Parents, Require Obedience of Your Children!

sfdsPrinciple: If we want our children to learn how to obey God when they are older, we must require them to obey us as parents now. I have four children, the oldest of whom is 7. This is not mere philosphizing for me, it is real life.

It is inevitable there will be conflict. Conflict between siblings and conflict between child and parent. This season in life is hard. Any parent can attest to this. Deciding which battles to fight is an ongoing state of being. While this state of being is not fun, it is worth doing right. My wife and I are seeking to raise Godly kids. That is no easy task in today’s culture. So I repeat: If we want our children to learn how to obey God when they are older, we must require them to obey us as parents now.

As a parent I am not perfect. I get things wrong. But the principle remains true that if my children learn to respect and obey me now, they will be better suited to obey future authority figures in life, and ultimately God as the final authority figure. Unfortunately most parents are not requiring obedience from their children. It is easier to pacify their children in the moment than deal with the long term commitment of building obedience.

John Piper writes an excellent article addressing believing parents and how they need to require obedience.

“The defiance and laziness of unbelieving parents I can understand. I have biblical categories of the behavior of the spiritually blind. But the neglect of Christian parents perplexes me. What is behind the failure to require and receive obedience? I’m not sure. But it may be that these nine observations will help rescue some parents from the folly of laissez-faire parenting.”

Please read the full article as Piper unpacks each of these nine points with biblical passages and practical application. If you are a parent, or hope to be one in the future, it is worth your 5+ minutes!  Click it here: Parent, Require Obedience of Your Children.

1. Requiring obedience of children is implicit in the biblical requirement that children obey their parents.

2. Obedience is a new-covenant, gospel category.

3. Requiring obedience of children is possible.

4. Requiring obedience should be practiced at home on inconsequential things so that it is possible in public on consequential things.

5. It takes effort to require obedience, and it is worth it.

6. You can break the multi-generational dysfunction.

7. Gracious parenting leads children from external compliance to joyful willingness.

8. Children whose parents require obedience are happier.

9. Requiring obedience is not the same as requiring perfection.

“Parents, you can do this. It is a hard season. I’ve spent more than sixty percent of my life in it. But there is divine grace for this, and you will be richly rewarded.” – John Piper

 

5 Ways to Make Your Kids Hate Church

I’ve been working with teenagers for a long time. It is easy to spot the ones who want to attend church or small group, and the ones who couldn’t care less about being there. More times than not kids adopt the attitudes and practices of their parents. Children are very observant and can discern even the slightest hint of superficiality. Here are 5 ways to make your kids hate church.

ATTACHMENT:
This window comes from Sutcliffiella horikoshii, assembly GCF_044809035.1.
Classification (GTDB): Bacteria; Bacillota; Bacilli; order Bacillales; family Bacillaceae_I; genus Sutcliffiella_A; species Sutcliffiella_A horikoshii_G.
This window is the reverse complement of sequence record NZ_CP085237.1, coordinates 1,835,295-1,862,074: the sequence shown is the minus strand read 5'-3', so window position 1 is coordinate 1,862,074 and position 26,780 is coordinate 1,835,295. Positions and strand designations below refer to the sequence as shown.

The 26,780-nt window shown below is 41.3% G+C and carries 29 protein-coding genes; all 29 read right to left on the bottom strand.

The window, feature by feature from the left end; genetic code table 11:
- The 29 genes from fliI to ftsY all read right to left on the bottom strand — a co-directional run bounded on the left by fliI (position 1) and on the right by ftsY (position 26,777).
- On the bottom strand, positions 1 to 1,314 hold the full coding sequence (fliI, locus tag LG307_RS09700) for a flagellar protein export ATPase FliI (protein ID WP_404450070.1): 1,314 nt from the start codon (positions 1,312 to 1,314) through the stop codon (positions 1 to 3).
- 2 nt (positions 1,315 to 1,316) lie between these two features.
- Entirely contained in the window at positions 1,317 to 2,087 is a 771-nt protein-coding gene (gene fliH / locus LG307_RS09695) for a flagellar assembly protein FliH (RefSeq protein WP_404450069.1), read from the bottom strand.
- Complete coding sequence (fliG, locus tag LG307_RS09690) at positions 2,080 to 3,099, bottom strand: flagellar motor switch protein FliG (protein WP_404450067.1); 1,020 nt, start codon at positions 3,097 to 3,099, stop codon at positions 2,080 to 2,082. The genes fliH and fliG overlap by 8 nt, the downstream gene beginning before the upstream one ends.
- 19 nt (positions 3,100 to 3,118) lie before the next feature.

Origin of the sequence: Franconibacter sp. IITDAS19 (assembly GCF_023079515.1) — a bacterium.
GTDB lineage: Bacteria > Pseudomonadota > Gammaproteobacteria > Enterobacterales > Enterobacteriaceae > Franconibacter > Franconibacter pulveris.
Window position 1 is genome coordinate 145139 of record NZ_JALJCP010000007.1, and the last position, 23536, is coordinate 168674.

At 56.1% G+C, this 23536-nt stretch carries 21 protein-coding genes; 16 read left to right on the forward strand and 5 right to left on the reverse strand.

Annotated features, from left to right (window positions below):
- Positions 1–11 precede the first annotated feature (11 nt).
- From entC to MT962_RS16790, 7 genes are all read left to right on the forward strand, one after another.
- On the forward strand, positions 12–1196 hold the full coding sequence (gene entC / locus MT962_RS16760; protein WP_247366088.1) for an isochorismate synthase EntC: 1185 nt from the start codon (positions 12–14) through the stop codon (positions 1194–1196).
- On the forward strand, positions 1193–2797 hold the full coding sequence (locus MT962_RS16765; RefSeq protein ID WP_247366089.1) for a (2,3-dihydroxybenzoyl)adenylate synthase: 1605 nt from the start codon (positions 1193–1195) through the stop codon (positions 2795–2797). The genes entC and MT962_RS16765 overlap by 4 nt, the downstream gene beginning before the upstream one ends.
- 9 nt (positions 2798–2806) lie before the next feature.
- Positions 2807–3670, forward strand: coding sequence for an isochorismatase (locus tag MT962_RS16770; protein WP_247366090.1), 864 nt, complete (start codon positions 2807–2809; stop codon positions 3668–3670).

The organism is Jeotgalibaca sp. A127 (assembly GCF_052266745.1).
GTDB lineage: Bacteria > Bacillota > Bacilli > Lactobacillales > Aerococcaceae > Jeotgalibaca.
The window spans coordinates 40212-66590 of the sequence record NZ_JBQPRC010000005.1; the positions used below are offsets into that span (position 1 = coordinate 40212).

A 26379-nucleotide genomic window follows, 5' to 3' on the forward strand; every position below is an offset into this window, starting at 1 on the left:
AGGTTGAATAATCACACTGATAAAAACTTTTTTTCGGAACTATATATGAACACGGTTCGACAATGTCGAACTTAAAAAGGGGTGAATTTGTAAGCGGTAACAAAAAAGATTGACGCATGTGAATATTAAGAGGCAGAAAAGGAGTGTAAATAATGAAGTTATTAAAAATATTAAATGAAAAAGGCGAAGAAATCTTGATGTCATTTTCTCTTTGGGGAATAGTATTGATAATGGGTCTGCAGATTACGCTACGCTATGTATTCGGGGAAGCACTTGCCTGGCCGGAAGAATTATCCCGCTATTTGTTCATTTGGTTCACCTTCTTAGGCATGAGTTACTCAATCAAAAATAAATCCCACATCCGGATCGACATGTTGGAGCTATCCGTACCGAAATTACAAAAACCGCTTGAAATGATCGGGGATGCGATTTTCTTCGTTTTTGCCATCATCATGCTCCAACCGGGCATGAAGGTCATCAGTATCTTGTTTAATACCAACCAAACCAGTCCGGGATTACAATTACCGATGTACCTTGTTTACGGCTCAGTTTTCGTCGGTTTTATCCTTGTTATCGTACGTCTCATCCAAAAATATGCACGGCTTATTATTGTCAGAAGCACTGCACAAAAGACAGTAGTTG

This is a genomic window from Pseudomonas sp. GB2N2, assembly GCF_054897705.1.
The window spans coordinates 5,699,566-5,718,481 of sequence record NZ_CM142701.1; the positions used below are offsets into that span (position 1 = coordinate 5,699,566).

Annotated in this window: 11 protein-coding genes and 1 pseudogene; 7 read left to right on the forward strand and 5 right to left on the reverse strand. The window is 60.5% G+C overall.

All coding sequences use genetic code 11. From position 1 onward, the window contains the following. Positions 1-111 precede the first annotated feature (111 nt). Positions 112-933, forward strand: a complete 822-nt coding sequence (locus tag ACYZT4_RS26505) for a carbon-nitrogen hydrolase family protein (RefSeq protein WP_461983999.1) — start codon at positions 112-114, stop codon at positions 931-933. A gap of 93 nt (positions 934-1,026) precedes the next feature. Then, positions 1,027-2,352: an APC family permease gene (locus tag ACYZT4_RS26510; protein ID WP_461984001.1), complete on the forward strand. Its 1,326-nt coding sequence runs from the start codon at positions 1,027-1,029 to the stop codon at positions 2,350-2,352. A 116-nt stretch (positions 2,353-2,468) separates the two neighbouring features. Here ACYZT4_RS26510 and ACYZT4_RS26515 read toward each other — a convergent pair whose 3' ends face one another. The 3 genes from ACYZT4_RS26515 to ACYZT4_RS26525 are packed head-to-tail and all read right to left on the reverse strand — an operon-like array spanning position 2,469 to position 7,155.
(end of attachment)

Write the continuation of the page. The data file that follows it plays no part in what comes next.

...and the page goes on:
1. MAKE SURE YOUR FAITH IS ONLY SOMETHING YOU LIVE OUT IN PUBLIC

Go to church… at least most of the time. Make sure you agree with what you hear the preacher say, and affirm on the way home what was said especially when it has to do with your kids obeying, but let it stop there. Don’t read your Bible at home. The pastor will say everything you need to hear on Sundays. Don’t engage your children in questions they have concerning Jesus and God. Live like you want to live during the week so that your kids can see that duplicity is ok.

2. PRAY ONLY IN FRONT OF PEOPLE

 The only times you need to pray are when your family is over, holiday meals, when someone is sick, and when you want something. Besides that, don’t bother. Your kids will see you pray when other people are watching, no need to do it with them in private.

3. FOCUS ON YOUR MORALS

Make sure you insist your kids be honest with you. Let them know it is the right thing for them to do, but then feel free to lie in your own life and disregard the need to tell them and others the truth. Get very angry with your children when they say words that are “naughty” and “bad,” but post, read, watch, and say whatever you want on TV, Facebook, and Twitter. Make sure you focus on being a good person. Be ambiguous about what this means.

4. GIVE FINANCIALLY AS LONG AS IT DOESN’T IMPEDE YOUR NEEDS

Make a big deal out of giving at church. Stress to your children the value of tithing, while not giving sacrificially yourself. Allow them to see you spend a ton of money on what you want, while negating your command from Scripture to give sacrificially.

5. MAKE CHURCH COMMUNITY A PRIORITY… AS LONG AS THERE IS NOTHING ELSE YOU WANT TO DO

Hey, you are a church-going family, right? I mean, that’s what you tell your friends and family anyways. Make sure you attend on Sundays. As long as you didn’t stay up too late Saturday night. Or your family isn’t having a big barbeque. Or the big game isn’t on. Or this week you just don’t feel like it. Or… I mean, you’re a church-going family, so what’s the big deal?

This article was originally posted at the theResurgence.com by Thomas Weaver. Check it out for a lot of good writing on many different topics.

Your fellow worker in the field,  Adam